b) It enables Input Port FE
c) As a result of the Frame Sync being on it holds the Scan Counter in the Reset state until the Frame Sync is turned OFF.

2. When NOT IORQ = 0 AND NOT WR = 0 any output will:
a) Turn the Frame Sync Generator OFF and release the Scan Line Counter.
b) Flash the TV screen.

3. When A0 = 0 AND NOT WR = 0 AND NOT IORQ = 0 the SCL ON-OFF Flip-Flop will be set enabling the Non-Maskable Interrupt Circuit.

4. When A1 = 0 AND NOT WR = 0 AND NOT IORQ = 0 the SCL ON-OFF Flip-Flop will be reset disabling the Non-Maskab!e Interrupt Circuit.

Non-Maskable Interrupt Generator:

The Non-Maskable Interrupt Generator consists of the SCLON-OFF Flip-Flop and a 2-input NAND gate. When the SCL ON-OFF Flip-Flop is set the NAND gate is enabled allowing the Horizontal Sync signal to pass on to Pin 15 (NOT NMI).

Wait Circuits

This circuit is outside the SCL Chip on the P. C. Board and built around transistor TR-1. When the NOT MI signal is Low and the NOT HALT Signal is High, this circuit will pull the NOT WAIT pin of the Z-80 Low generating wait states until the Horizontal Sync signal goes Low.

Frame Sync Generator:

The Frame Sync Generator is a SET-RESET Flip-Flop. It's Q output generates a signal for the Vertical Sync Pulse and goes to the Video Combiner Circuit. The NOT Q output supplies the reset for the Scan Line Counter. See I/O Decoder.
David G
Posts: 387
Joined: Thu Jul 17, 2014 7:58 am
Location: 21 North, 156 West

Exploring the ULA - CONCLUSION

Post by David G »

from SINCUS NEWS VOL VII: NO. 3 (March/April 1989) page 8
* These values are Taken from a working circuit but the
SCL may have different values or a different circuit.

Video Combiner & Inverter Circuit:

The Video Combiner and Inverter Circuit has 5 inputs and 1 output.
The inputs are:
a) Horizontal Sync Pulse
b) Vertical (Frame) Sync Pulse
c) Output from Shift-Register 1
d) Output from Shift-Register 2
e) The NORMAL/INVERSE signal

The output is the composite video signal to Pin 16, which supplies both the video signal for the TV and the signal for TAPE IN.

Inputs(a) and (b) are XORed together and inverted to form the composite sync signal. Inputs (c) and (d) are ORed together and passed to one input of a 2-input XOR gate. The input (e) goes to the other input of the XOR gate. The output Signal of this XOR gate is also inverted to form the video portion of the composite video signal. The video and sync signals are next summed together producing the Composite Video signal, which goes to Pin 16.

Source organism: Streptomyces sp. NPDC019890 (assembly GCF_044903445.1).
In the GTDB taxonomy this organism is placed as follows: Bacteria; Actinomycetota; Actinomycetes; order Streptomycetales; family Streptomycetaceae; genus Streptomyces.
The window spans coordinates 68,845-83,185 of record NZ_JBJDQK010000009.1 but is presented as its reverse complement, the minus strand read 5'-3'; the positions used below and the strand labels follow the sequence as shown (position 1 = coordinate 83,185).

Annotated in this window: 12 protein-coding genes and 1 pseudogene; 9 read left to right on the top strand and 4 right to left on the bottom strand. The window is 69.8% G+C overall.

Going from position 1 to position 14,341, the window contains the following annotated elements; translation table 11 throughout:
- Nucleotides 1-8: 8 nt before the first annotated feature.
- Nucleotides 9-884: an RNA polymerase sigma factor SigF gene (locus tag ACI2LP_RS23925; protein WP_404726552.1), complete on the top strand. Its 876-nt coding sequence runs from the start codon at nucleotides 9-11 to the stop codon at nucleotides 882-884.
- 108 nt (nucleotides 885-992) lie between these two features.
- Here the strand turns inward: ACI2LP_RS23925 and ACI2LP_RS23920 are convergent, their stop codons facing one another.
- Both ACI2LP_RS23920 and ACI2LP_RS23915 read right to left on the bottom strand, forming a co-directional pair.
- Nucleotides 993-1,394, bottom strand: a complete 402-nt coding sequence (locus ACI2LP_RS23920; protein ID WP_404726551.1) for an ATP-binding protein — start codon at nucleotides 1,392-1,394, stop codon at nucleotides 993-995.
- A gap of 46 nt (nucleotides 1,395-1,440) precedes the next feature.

ROM/RAM Select Circuit:

The ROM/RAM Select Circuit is a simple circuit which operates as follows:
a) When NOT MREQ (Pin 9) is Low and A14 (Pin 11) is also Low NOT ROM CS’ (Pin 13) is Low and NOT RAM CS' is High. This enables the ROM and disable the RAM.

b) When NOT MREQ is Low and A14 is High NOT ROM CS' is High and NOT RAM CS' is Low. This enables the RAM and disables the ROM.

c) When NOT MREQ is High both the ROM and the RAM are disabled.


This concludes my description of the functions of the SCL Chip. At this time I wish to remind you that this entire article is pure speculation based upon my studies of the ROM routines. However, I do believe that my speculations are very close to the actual architecture of the chip and can be used for practical purposes.

Don Lamen, SINCUS

Simulation of SCL Chip's Internal Data Bus
Simulation of SCL Chip's Internal Data Bus
Simulation of SCL Chip's Internal Data Bus

This ends a three part series of data and artwork on the SCL chip found in the TS1000 by Donald Lamen. If you have any questions or comments on the series, contact Don at; RD3 - Box 3404, Windsor, New York 13665

Thanks from SINCUS Don, that was quite an effort putting together all this data in word and art form, documenting your search for what's in that *#$%& chip, with no help from the manufactor or Sinclair— ed.